Traditional studies of residential segregation use a descriptive index approach with predefined spatial units to report the degree of neighbourhood differentiation. We develop a model-based approach which explicitly includes spatial effects at multiple scales, recognising the complexity of the urban environment while simultaneously distinguishing segregation at each scale net of all other scales. Moreover, this model distinguishes segregation as unevenness and as spatial clustering in the presence of stochastic variation. The modelling approach, unlike traditional index approaches, allows hypothesis evaluation concerning alternative scales and zonation through an accompanying badness-of-fit measure. Ultimately, this permits the identification of the scale and zonation regime where the spatial patterns come into focus thereby directly tackling the modifiable areal unit problem. The model is applied to Indian ethnicity in Leicester, UK, finding segregation as unevenness and as spatial clustering at multiple scales.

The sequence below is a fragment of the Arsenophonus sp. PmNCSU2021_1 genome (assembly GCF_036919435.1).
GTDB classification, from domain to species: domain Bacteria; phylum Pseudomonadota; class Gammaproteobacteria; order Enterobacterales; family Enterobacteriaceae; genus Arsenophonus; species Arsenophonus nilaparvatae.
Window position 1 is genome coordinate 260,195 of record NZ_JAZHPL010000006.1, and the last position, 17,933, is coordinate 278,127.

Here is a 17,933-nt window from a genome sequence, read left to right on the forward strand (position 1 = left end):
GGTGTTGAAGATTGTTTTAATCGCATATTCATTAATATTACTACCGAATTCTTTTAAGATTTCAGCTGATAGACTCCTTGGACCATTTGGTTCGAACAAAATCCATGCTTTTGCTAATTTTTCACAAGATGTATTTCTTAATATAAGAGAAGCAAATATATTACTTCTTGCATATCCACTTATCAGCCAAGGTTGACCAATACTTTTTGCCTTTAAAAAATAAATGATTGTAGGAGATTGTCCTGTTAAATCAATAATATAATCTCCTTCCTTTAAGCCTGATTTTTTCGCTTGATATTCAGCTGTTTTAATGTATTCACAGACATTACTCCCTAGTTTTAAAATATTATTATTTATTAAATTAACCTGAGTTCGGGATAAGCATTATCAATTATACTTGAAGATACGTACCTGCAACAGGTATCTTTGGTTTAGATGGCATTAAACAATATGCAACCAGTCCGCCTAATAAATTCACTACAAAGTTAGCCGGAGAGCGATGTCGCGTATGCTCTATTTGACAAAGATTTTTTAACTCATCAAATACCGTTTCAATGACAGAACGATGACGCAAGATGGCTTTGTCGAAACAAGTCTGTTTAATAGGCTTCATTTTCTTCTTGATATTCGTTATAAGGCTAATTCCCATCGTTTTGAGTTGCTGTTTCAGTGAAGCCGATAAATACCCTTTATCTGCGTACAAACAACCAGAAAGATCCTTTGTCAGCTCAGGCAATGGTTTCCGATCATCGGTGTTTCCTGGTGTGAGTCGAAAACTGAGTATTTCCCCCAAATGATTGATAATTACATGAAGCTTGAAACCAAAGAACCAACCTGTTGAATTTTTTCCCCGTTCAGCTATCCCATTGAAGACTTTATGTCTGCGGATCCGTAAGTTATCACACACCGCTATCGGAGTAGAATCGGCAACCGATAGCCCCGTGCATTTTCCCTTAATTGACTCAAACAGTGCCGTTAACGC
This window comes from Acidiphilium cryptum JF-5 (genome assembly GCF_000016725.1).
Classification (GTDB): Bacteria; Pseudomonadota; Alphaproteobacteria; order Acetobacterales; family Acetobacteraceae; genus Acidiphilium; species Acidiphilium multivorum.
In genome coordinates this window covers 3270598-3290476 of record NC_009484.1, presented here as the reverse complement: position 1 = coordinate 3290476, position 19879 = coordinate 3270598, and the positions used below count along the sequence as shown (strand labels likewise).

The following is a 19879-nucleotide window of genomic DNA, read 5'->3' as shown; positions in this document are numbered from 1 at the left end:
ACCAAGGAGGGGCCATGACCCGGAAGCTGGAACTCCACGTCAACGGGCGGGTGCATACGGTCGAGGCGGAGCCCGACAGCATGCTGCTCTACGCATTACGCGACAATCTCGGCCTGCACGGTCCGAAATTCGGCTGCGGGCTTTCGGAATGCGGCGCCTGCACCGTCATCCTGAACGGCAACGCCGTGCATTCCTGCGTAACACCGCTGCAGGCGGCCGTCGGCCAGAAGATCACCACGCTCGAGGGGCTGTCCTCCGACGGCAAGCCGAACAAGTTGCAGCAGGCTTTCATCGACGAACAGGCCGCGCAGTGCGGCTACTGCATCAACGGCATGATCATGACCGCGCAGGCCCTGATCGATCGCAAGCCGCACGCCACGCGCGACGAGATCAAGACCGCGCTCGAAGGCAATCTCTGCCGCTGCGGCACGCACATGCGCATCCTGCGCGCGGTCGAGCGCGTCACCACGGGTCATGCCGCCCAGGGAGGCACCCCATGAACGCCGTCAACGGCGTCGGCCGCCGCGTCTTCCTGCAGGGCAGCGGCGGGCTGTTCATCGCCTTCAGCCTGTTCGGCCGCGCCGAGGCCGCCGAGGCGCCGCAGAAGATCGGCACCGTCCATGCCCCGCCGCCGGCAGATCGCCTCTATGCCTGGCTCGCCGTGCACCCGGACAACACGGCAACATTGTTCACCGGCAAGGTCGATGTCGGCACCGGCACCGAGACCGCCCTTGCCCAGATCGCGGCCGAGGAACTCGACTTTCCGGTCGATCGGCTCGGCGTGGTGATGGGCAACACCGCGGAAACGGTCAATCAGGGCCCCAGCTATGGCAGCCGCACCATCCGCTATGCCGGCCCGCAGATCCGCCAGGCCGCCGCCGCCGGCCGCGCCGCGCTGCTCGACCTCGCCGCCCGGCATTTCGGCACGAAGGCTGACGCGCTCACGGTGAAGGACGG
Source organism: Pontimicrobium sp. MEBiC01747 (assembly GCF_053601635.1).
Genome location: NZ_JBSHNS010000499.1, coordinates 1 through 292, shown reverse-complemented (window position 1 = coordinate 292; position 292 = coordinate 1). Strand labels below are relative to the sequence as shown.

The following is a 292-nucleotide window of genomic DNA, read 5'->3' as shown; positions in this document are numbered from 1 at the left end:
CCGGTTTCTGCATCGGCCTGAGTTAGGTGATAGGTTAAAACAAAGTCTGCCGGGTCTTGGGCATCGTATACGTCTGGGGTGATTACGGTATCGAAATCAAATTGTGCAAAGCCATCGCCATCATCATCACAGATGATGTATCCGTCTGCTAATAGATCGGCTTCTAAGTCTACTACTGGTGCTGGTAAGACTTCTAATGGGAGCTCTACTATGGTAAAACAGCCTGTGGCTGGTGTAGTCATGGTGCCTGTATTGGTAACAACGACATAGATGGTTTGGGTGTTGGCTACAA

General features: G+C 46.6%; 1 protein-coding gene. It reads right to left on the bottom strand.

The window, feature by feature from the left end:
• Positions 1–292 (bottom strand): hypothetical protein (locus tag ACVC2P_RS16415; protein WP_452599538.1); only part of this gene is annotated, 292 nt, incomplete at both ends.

|Number of pages
|Environment and Planning B: Urban Analytics and City Science
|Published - 12 Jul 2018